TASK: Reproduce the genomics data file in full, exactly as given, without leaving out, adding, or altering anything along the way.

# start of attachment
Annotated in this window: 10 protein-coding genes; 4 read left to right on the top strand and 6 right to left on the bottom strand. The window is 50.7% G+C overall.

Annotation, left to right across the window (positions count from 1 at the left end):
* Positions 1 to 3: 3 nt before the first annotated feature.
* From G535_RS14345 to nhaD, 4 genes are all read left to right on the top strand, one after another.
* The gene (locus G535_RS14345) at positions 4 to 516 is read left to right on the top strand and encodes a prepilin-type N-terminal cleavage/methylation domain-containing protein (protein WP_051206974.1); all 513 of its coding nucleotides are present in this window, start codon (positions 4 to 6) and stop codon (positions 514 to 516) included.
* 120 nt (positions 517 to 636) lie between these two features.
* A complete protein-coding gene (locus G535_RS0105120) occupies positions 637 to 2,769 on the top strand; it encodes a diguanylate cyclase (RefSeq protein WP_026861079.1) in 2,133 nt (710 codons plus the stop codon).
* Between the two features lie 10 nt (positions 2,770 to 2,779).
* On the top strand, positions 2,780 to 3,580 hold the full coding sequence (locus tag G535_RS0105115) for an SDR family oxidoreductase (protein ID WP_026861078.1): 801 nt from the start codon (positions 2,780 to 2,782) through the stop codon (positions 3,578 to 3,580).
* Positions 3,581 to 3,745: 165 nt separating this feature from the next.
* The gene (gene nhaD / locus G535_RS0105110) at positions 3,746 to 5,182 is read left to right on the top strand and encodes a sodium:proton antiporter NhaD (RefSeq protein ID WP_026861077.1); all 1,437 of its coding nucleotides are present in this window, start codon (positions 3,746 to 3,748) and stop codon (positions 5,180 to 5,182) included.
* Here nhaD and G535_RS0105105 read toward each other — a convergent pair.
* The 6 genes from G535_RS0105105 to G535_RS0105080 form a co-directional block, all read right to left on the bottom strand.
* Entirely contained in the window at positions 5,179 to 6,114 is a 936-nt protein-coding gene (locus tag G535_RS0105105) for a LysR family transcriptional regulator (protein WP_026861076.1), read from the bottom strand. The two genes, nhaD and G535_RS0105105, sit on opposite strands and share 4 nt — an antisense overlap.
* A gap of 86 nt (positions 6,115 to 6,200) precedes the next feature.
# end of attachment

Annotated in this window: 10 protein-coding genes; 4 read left to right on the top strand and 6 right to left on the bottom strand. The window is 50.7% G+C overall.

Annotation, left to right across the window (positions count from 1 at the left end):
* Positions 1 to 3: 3 nt before the first annotated feature.
* From G535_RS14345 to nhaD, 4 genes are all read left to right on the top strand, one after another.
* The gene (locus G535_RS14345) at positions 4 to 516 is read left to right on the top strand and encodes a prepilin-type N-terminal cleavage/methylation domain-containing protein (protein WP_051206974.1); all 513 of its coding nucleotides are present in this window, start codon (positions 4 to 6) and stop codon (positions 514 to 516) included.
* 120 nt (positions 517 to 636) lie between these two features.
* A complete protein-coding gene (locus G535_RS0105120) occupies positions 637 to 2,769 on the top strand; it encodes a diguanylate cyclase (RefSeq protein WP_026861079.1) in 2,133 nt (710 codons plus the stop codon).
* Between the two features lie 10 nt (positions 2,770 to 2,779).
* On the top strand, positions 2,780 to 3,580 hold the full coding sequence (locus tag G535_RS0105115) for an SDR family oxidoreductase (protein ID WP_026861078.1): 801 nt from the start codon (positions 2,780 to 2,782) through the stop codon (positions 3,578 to 3,580).
* Positions 3,581 to 3,745: 165 nt separating this feature from the next.
* The gene (gene nhaD / locus G535_RS0105110) at positions 3,746 to 5,182 is read left to right on the top strand and encodes a sodium:proton antiporter NhaD (RefSeq protein ID WP_026861077.1); all 1,437 of its coding nucleotides are present in this window, start codon (positions 3,746 to 3,748) and stop codon (positions 5,180 to 5,182) included.
* Here nhaD and G535_RS0105105 read toward each other — a convergent pair.
* The 6 genes from G535_RS0105105 to G535_RS0105080 form a co-directional block, all read right to left on the bottom strand.
* Entirely contained in the window at positions 5,179 to 6,114 is a 936-nt protein-coding gene (locus tag G535_RS0105105) for a LysR family transcriptional regulator (protein WP_026861076.1), read from the bottom strand. The two genes, nhaD and G535_RS0105105, sit on opposite strands and share 4 nt — an antisense overlap.
* A gap of 86 nt (positions 6,115 to 6,200) precedes the next feature.